Remarks by members of the European Union’s elite suggesting that banking deposit seizures may become standard practice appear to have heightened the risk of a European bank run and perhaps even a catastrophic collapse of the euro. Any threat to the euro is a threat to the European public’s conception of the Union’s manifest destiny. As such, I believe members of the EU elite may be purposefully leveraging the crisis to push for a centralized European banking system to cement the political framework of an EU superstate.
Don’t be fooled by the haphazard developments of the ongoing eurozone crisis; anyone with an economics background can see how this crisis will broadly play out. But rather than pursue policies to restore fiscal sanity, the EU leadership has made moves to continue its policy of the past two decades: bring as many Europeans as possible into the sphere of a centralized EU superstate. Under the pretense of democracy, the EU has expanded to 27 member nations, mostly through democratic referendums (though not without considerable backlash from wealthier, northern European nations). Some may wonder why so many countries would yield their sovereignty to a remote body of bureaucrats in Brussels.
The truth is that many of these countries (especially the ones on the periphery of Europe, with relatively little experience with democracy) received vast so-called “development” funds upon joining the EU, mostly provided by northern European nations like Germany, Great Britain, and the Netherlands. The German Constitutional Court referred repeatedly to the “democratic deficit” within the EU even as membership grew, and last year it urged the German government to make German taxpayers increasingly liable for the economic shortcomings of fellow member states.
This is unsurprising, given the fact the German citizens never even had a referendum on the EU constitution. They are thus more subjects than citizens of the EU.
When it came to the euro, Germany only accepted the currency provided it was run as soundly as their steadfast Deutsche Mark. While the euro did quickly prove weaker than the Deutsche Mark, Germans were somewhat assuaged by the boost to their exports. However, for countries like Portugal, Italy, Spain, or Greece that had been used to endless currency devaluations, the relative strength of the euro highlighted severe problems.
For years, member-states papered over these problems by borrowing money based upon the credit rating of the EU. But some of the EU banks that bought government debt became far too over-leveraged, so that in the financial meltdown of 2007-08, both European central banks and their host governments began to suffer from the toxic debt. This has continued as a serial crisis in the intervening years, and with each subsequent incident, the European Central Bank (ECB) stepped in at the eleventh hour with a solution that strengthened its grip over not only the eurozone, but every member-state of the European Union.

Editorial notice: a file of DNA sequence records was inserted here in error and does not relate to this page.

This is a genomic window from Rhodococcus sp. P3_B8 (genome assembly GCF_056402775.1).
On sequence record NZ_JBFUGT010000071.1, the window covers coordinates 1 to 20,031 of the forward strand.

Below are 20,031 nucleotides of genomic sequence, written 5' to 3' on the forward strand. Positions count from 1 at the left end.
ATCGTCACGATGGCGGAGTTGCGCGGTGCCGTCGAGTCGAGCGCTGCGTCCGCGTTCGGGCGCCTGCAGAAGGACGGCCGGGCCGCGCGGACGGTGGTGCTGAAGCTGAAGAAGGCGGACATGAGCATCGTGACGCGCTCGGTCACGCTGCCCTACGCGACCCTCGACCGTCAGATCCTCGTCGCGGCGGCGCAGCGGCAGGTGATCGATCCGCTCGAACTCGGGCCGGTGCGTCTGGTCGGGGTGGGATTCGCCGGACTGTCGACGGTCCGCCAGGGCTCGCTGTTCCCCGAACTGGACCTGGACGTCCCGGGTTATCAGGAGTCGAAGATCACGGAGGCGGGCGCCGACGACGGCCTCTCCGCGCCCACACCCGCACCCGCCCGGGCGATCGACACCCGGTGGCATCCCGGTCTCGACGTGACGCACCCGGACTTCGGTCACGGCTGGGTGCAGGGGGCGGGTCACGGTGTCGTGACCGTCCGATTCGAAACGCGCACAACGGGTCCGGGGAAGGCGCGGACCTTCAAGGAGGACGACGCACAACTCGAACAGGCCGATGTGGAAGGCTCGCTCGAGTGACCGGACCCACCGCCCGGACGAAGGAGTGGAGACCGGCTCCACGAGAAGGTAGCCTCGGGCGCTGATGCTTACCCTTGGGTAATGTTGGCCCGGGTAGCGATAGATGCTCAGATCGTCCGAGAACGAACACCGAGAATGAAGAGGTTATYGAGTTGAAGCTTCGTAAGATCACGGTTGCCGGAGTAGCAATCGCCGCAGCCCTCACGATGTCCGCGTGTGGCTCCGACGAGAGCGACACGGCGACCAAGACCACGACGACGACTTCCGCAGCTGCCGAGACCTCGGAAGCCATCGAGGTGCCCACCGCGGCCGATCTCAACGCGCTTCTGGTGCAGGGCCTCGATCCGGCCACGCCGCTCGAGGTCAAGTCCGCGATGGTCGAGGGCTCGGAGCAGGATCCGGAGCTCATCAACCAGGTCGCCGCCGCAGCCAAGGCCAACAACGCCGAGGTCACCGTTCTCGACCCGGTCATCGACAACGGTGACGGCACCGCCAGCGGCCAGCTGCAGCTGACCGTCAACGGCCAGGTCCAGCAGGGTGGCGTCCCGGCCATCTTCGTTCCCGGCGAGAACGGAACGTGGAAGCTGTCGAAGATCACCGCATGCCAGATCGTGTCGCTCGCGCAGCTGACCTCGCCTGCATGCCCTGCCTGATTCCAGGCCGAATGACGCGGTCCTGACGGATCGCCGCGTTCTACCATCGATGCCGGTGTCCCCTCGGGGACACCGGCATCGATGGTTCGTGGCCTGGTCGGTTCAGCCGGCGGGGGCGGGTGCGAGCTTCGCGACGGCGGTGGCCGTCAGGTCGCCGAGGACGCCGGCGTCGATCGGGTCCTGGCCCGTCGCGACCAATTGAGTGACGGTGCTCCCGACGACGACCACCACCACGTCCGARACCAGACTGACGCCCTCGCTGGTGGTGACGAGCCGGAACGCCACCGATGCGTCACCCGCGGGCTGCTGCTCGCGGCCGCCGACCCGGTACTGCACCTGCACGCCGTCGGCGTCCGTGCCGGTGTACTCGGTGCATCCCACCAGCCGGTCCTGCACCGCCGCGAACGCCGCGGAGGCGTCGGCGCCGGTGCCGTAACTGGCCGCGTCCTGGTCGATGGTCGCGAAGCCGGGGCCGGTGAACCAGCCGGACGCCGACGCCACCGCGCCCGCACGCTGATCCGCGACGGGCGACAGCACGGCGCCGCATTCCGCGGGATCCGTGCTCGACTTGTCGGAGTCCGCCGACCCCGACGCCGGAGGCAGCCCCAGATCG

Ultimately, it appears the EU would like a controlling influence over the Treasuries and taxpayers of all member-states within its purview. To the frustration of the EU elite, citizens of the productive northern member-states have repeatedly resisted this subjugation. In my home country, for example, Prime Minister David Cameron has long grappled with an unhappy parliament clamoring for a referendum on EU membership.
This struggle seemed to be turning against the power-mad of Brussels… then along came Cyprus. What better way to unite the EU than a potentially catastrophic collapse of the euro?
Cyprus is small, but it has a banking system nearly five times the size of its economy. Many of its deposits are suspected of being owned by the Russian mafia, and so losing 60-100% of these deposits would cause little resentment outside Russia. However, the simple fact that such a seizure could be approved by central banks has engendered a fear of bank runs throughout Europe.
In the midst of all this, the world was astounded when Jeroen Dijsselbloem, president of the Eurogroup consortium of finance ministers, declared publicly that the Cypriot solution of making depositors and bank bondholders liable would become a “template” for future bank bailouts. After a quick and fierce backlash, Dijsselbloem officially back-peddled. But the damage was done.
In spite of Dijsselbloem’s recantation, a significant amount of smart money was scared out of eurozone debt. While the Cypriot crisis appears to have been held in check, a lot of capital was transferred into US dollars and banks. You see, today, major bank runs happen for the most part not on the street, but electronically and often within minutes. They attract minimal public attention, are easily kept quiet, and the aggregate amounts transferred are known only to finance ministries and central banks.
The true magnitude of any run on Cypriot or eurozone banks is hard for outsiders to clearly ascertain. This can be used as a major weapon in cajoling EU leaders into accepting greater banking “unity” in both the eurozone and the greater EU.
Should the Cypriot crisis prove an inadequate threat to further centralize the EU banking system, then there are a number of brewing crises that might do the trick. Both Slovenia and Luxembourg have disturbingly vulnerable banking sectors worth about 130% and 2,200% of GDP respectively. And then there’s the recent report from the IMF showing major selling of euros by central banks in emerging markets, where euro holdings have dropped to 24% from 31% in 2009.
All of these threats to the euro have two major impacts. In the short-term, they boost the US dollar in spite of its shockingly weak fundamentals. In the bigger picture, they become a cudgel to beat the last vestiges of sovereignty from the member-states of the EU.
In the mid- to long-term, both reserve currencies are risking losing their status to alternatives – notably gold and silver.